Review: Josie and the Pussycats (2001)

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Josie and the Pussycats

Josie and the Pussycats



Harry Elfont, Deborah Kaplan


Harry Elfont, Deborah Kaplan


1h 38m


Rachael Leigh Cook, Rosario Dawson, Tara Reid, Gabriel Mann, Paulo Costanzo, Missi Pyle, Alan Cumming, Parker Posey, Tom Butler

MPAA Rating



The classic 70s television cartoon and comic book, makes a jump into the modern era with the big screen adaptation “Josie and the Pussycats.”

“Josie and the Pussycats” was about a trio of girl singers, their supposed manager, his sister and Josie’s boyfriend named Josie (Rachael Leigh Cook), Melody (Tara Reid), Valerie (Rosario Dawson), Alexander (Paulo Costanzo), Alexandra (Missi Pyle) and Alan (Gabriel Mann) respectively. The film opens on a sensational pop ban called Du Jour boarding a plane while throngs of fans swamp the airport. DJ (“Scrubs” co-star Donald Adeosun Faison), Travis (Seth Green), Les (Alexander Martin) and Marco (Breckin Meyer) are form the group, an obvious take off on boy bands like ‘N Sync and the Backstreet Boys. When the band discovers a hidden track on their album, their manager, Wyatt Frame (Alan Cumming), arranges for a plane crash to end their lives and go on search for a new band to replace them.

The Pussycats, as their stage name began, was a small garage band who played bowling alleys and other venues for the experience, hoping to one day to hit it big. When Wyatt comes to their sleepy little town, he makes the discovery and ushers them off to New York City to pursue their dreams of stardom.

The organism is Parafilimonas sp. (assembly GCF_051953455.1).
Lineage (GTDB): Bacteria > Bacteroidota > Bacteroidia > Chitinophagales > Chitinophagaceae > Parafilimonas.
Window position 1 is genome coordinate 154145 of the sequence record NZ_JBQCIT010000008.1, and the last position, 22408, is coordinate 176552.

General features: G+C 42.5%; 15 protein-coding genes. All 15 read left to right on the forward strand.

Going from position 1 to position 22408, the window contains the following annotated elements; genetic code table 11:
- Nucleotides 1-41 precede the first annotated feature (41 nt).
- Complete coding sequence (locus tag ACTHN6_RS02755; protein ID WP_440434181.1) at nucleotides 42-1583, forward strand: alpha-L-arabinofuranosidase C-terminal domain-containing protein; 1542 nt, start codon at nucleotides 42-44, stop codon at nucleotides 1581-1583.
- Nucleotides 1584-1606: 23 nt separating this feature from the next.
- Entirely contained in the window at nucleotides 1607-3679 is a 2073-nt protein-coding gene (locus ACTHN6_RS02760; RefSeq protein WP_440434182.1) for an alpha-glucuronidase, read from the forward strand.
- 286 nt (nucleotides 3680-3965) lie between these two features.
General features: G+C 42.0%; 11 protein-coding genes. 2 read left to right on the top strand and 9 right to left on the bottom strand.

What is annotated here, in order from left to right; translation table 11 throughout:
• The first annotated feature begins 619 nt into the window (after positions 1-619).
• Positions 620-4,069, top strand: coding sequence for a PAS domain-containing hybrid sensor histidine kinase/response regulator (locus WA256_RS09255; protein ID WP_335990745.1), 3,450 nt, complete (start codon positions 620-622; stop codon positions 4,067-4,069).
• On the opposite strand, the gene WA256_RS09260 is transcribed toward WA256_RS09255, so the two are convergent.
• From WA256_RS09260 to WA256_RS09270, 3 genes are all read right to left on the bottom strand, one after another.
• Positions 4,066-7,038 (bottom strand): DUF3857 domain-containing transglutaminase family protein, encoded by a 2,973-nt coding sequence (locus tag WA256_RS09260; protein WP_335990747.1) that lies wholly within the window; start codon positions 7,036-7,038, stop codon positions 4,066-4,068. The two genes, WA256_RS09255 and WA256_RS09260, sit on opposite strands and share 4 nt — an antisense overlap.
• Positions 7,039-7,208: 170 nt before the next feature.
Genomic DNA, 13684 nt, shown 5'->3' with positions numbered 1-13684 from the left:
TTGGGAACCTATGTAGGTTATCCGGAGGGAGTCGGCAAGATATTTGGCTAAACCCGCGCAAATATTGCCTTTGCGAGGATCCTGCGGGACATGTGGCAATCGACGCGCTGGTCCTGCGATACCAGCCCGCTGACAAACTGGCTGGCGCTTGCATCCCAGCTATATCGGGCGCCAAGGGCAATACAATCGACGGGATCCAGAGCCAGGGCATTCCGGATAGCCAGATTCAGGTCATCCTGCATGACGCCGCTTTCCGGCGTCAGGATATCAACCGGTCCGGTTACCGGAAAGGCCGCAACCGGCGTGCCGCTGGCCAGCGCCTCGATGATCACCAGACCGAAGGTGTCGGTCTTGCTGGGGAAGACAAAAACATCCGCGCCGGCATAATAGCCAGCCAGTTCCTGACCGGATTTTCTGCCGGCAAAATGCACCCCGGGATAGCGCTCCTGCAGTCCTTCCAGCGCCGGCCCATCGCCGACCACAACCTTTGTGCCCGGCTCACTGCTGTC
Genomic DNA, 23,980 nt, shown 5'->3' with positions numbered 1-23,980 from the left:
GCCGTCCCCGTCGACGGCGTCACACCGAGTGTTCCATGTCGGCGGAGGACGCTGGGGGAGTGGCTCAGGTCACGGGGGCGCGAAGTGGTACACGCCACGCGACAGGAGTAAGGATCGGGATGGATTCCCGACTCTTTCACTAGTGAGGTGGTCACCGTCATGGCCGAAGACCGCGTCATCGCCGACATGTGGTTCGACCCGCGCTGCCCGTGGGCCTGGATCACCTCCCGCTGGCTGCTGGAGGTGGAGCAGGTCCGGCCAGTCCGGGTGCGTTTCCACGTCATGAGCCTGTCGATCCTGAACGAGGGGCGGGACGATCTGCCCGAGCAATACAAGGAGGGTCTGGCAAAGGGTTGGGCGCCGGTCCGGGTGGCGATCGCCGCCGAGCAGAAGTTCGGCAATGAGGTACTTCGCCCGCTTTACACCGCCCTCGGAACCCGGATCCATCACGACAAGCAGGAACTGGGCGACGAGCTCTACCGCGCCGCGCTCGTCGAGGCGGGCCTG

“Josie and the Pussycats” never takes itself seriously, a requirement for its theme. The band is whisked away to pursue their dreams, but soon discover a hideous plot formed by record label head Fiona (Parker Posey). Much of the film covers the exploitation of America’s teens who rush out in packs to purchase the latest megarecord and purchase the latest, trendy outfits. With the subliminal message idea used in the film it helps reveal a process, that, while unlikely, is always possible.

The film doesn’t just suggest its theme it celebrates in it. The over commercialization of the record industry is ripe fodder for the film as it shows the mass hysteria associated with new fads and big sensations. Everything in the film, down to the set design, incorporates this ideal. The most notable examples are the decoration of the plane in Target symbols and the raiment of Josie’s room in the Revlon logo.

The performances are often comical and often serious with Reid showing the best colors. She plays the ditzy Melody, who fans of the cartoon can tell you, is epitomized though her. Cook and Dawson are also perfect for their roles. The remaining group members aren’t nearly as impressive with Pyle being the worst of the bunch. While she’s a rather good lookalike, she doesn’t bear the bitchy panache that the original possessed. Costanzo bears no resemblance, but tries his best to capture the annoying relevance of his counterpart. The other performers, Cumming and Posey, play it up heavily. Their characters never appeared before and they had the chance to bring some zing to their roles, but both are so over the top that it’s hard to know if it’s acting or just gesturing.

“Josie and the Pussycats” strays from the litter with its obscure, yet strangely topical plot. It rejoices in its own irreverence and manages to be far more topical than it plays to be. Its overriding desire to help the audience understand how easily manipulated they are make “Pussycats” a wonderful treat. The film is both entertaining and moral without being selfish or badgering.

Review Written

April 26, 2002

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